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I took all these photos with my camera phone (HTC One M8 if you’re asking). For some reason I never had the sense to bring my Nikon in with me.

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The Robert West house is 20 Lower Dominick Street, Dublin 1. You can read a little more about the building and its history and the restoration project which was carried out on it here.

If you are interested in Georgian Dublin take a look at the Irish Georgian Society’s website.

Here is a detailed post on the history of Lower Dominick Street in Dublin.

Letter to Korea, August 2014


Dublin, Ireland
August 2014

Dear Korea,

I may not make a habit of this, but I thought considering our long affair together the least you deserve is an update on life without you. You know, it has been almost two months since I arrived back ‘home’ in Ireland and you seem further away than ever before. This is not the first time we have been separated for a long period, but always I had that return flight date lingering in the back of my mind. Such a comfort does not exist now.

Perhaps it is significant that I write this today, me who has kind of gone off writing this kind of thing, because it is the day when I receive my last pay cheque from my old work in Korea. In some respects I can look at it as the ending of what was another era for me, although I would laud it with such praise very reluctantly. The period of time for such an era to exist has merely concluded but all who existed beforehand continue on living in Korea regardless of whether or not I am there. Ireland is equally unperturbed by my return.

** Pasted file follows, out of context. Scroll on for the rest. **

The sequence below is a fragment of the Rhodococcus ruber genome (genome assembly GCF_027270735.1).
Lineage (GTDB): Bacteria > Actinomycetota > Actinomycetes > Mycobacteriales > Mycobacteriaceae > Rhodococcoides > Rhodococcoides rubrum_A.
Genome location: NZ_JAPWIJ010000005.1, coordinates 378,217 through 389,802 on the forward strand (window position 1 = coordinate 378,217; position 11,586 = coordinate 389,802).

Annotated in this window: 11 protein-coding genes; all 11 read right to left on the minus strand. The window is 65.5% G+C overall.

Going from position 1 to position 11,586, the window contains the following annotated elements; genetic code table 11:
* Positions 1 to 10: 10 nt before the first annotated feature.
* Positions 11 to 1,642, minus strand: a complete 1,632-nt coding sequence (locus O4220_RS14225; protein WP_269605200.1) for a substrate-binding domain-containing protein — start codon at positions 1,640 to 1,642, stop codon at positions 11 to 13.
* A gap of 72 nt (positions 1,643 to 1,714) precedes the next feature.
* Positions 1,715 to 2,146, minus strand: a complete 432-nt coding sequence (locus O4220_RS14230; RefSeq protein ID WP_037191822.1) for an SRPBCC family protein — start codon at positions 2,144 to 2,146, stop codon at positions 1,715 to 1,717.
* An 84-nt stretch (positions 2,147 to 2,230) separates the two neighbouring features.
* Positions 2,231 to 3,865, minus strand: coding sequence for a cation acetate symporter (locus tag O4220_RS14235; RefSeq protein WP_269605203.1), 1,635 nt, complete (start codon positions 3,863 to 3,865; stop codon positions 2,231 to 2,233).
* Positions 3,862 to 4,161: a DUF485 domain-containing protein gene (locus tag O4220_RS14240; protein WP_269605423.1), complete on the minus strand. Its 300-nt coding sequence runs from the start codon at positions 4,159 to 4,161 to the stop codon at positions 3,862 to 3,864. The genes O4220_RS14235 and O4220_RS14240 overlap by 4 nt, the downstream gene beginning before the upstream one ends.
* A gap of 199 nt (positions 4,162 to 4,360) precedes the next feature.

I was expecting more culture shock but have been lucky so far. The benefits have balanced pleasantly against the expected problems. Having a garden and a job to arrive to have made things much easier on me and my family. Family are nearby, as are friends, and there is a seemingly never ending quantity of tasty cake supplying cafes in the city centre which I seem to find myself in frequently on the way home from work. We discover new things daily and look forward as optimistically as possible to each new challenge the rest of the week brings us.

It may well be the honeymoon period, as arguably I’m still on my summer holidays. Today it rained like December and there was a bus strike. We went to the supermarket and again scratched our heads as to why raw prawns were so hard to find. They aren’t really hard to find obviously, they’re just playing second fiddle to cooked ones. A bit like the sunshine does with the rain, and in terms of fiddling about with transport I can’t fail to mention how much I miss my kyotung card, or transfer card. The so-called leap card is more a stumble along moderately well provided you don’t ask too much of it card.